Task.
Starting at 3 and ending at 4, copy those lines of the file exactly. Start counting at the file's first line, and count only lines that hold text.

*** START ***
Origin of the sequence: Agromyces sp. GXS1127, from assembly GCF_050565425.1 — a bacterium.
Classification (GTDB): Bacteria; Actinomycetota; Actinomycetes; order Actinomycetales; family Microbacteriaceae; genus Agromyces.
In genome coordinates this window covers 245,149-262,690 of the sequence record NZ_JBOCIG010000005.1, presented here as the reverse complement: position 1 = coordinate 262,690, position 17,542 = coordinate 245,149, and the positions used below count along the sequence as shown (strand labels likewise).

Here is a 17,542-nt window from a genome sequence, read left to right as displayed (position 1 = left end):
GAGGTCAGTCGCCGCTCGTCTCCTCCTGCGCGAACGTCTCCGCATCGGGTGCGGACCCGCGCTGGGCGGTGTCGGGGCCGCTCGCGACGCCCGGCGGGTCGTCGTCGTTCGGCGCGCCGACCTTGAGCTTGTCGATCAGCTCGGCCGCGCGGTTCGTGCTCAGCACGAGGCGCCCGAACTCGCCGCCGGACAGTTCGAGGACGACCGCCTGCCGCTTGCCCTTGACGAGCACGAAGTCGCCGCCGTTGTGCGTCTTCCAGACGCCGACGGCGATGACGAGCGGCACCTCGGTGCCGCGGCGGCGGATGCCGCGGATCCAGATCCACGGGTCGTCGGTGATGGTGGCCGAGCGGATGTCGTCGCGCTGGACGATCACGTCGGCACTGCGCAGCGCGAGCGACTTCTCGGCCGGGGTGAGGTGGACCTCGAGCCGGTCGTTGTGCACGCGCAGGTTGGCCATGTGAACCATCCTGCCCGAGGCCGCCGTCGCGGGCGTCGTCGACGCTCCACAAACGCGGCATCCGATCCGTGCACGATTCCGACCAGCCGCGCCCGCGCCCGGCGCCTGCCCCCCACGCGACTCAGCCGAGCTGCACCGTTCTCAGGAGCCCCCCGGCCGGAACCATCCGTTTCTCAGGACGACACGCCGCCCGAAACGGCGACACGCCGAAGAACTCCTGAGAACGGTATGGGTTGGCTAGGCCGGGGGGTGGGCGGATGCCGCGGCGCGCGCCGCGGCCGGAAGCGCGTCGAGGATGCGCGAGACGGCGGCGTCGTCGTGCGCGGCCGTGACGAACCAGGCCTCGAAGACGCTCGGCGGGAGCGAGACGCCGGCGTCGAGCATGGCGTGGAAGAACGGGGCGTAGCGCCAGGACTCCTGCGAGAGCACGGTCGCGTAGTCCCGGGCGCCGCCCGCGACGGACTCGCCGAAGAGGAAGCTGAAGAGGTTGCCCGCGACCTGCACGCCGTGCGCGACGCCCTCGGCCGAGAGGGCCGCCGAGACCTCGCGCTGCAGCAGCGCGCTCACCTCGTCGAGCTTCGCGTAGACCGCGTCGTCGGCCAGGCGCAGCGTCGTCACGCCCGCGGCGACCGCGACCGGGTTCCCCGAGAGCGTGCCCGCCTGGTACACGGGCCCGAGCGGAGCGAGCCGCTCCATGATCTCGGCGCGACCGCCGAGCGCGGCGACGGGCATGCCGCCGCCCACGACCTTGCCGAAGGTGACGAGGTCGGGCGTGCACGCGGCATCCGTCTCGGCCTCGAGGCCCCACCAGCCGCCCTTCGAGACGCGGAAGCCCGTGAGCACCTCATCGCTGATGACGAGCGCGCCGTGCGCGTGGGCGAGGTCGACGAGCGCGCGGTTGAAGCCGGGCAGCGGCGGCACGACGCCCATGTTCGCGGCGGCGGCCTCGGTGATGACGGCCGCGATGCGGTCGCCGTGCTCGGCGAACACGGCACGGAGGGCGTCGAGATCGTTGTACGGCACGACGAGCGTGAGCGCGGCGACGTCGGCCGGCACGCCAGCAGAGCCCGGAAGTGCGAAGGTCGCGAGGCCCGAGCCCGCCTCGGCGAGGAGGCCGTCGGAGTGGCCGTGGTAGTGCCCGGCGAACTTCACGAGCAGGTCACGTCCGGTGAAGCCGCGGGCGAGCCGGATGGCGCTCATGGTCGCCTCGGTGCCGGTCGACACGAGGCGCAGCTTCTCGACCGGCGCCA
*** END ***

In genome coordinates this window covers 245,149-262,690 of the sequence record NZ_JBOCIG010000005.1, presented here as the reverse complement: position 1 = coordinate 262,690, position 17,542 = coordinate 245,149, and the positions used below count along the sequence as shown (strand labels likewise).

Here is a 17,542-nt window from a genome sequence, read left to right as displayed (position 1 = left end):